> -----Original Message-----
> From: Christopher Wright [mailto:chrisw(--nospam--at)skypoint.com]
> Sent: Thursday, May 24, 2001 9:37 PM
> To: SEAOC Newsletter
> Subject: RE: MathCad (was TEDDS)
> And the Mac did it first. Gates had to copy the Mac OS because it was
> obvious that DOS was obsolete, for all the reaons you've stated. Simple
> as that.
I don't think this is the case. Rather, the Mac OS and Windows (as well as
OS/2's Presentation Manager interface for that matter) all derived from the
same idea: The Xerox PARC project of the late 1960s-early 1970s.
Surely you realize that the "look and feel" of the Mac OS was not unique; in
fact there were "windowing systems" running on top of Unix (most notable the
"X Window System", OSF's "Motif", etc.) several years before the first Mac!
(X is still with us today, in fact, being the fundamental graphical
interface behind just about ALL the various Linux front-ends).
Now don't misunderstand me; I'm not knocking Macintosh. I've used Mac, and I
like it just fine--and I think they're FINALLY allowing the software to
catch up to the hardware with OS X--but it is simply silly to suggest that
Mac somehow "broke new ground" that was "copied by Microsoft with Windows."
It just ain't so. In fact, I would point out that "under the hood," Windows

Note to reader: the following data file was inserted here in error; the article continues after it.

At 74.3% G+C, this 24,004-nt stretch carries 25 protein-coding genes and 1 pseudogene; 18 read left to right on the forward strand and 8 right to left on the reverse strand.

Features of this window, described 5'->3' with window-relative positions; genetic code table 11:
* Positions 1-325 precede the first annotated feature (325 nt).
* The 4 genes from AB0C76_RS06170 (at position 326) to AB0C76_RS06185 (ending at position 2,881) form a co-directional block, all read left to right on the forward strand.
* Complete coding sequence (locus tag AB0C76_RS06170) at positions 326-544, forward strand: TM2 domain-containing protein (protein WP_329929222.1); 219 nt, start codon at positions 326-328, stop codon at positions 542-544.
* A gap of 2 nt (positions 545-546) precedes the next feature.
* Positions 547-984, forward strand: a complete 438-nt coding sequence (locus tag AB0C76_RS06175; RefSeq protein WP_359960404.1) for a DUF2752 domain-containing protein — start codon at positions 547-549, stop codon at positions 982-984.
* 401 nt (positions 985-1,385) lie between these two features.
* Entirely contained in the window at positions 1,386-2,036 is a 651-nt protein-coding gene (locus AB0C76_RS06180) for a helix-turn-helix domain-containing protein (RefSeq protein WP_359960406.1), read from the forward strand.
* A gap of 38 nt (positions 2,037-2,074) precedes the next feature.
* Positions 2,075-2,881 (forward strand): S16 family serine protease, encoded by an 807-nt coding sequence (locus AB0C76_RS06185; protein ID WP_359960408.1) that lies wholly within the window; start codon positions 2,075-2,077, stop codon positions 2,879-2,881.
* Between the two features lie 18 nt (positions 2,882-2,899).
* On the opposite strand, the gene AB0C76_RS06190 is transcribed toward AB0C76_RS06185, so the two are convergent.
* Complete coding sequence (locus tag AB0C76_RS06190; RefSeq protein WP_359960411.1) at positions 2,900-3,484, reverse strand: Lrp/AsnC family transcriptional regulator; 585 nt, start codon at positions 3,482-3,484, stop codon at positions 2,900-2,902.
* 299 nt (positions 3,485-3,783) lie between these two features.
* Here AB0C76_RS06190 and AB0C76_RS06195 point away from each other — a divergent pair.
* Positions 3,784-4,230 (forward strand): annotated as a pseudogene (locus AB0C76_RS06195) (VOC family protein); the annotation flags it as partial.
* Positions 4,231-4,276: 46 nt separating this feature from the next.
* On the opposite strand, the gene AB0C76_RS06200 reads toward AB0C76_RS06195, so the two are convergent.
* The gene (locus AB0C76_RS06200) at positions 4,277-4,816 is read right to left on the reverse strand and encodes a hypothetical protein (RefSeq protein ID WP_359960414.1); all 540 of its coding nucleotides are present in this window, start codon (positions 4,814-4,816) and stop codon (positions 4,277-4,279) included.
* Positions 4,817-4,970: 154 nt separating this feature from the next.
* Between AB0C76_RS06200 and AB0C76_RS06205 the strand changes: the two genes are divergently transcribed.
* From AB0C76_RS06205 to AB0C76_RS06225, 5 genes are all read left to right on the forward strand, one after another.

NT/2000 passed by the Mac OS long ago; OS X is only just now coming into use
as a serious, "crash-proof" system and while it has many bugs, I have to say
that Windows 2000 is absolutely rock-solid (can't say the same thing about
those silly "toy" OSes, Windows 9x/Me).
If Microsoft COPIED anything, it was the earliest versions of Presentation
Manager, which was the part of OS/2 1.x that had actually been developed by
IBM. But again, IBM had simply taken the window concept from the original
Xerox PARC project, just as X Window System and Motif, etc.
Mac was just another, separate branch of that development. However, I admit
they were the first to take the concept "to the masses" with the Macintosh
(the earlier LISA which used a similar interface, was supposed to be a
high-end graphics workstation, but was too slow and too expensive to shove
the Unix-based workstations out of that market, and so was scrapped).
Finally, remember that Apple tried to milk the Apple ][ for all it was
worth, introducing new models into the late 1980s, so they weren't even
completely "all-Mac" until then!
And I promise not to mention the Apple III if you won't.
William L. Polhemus, Jr., P.E.
Polhemus Engineering Company
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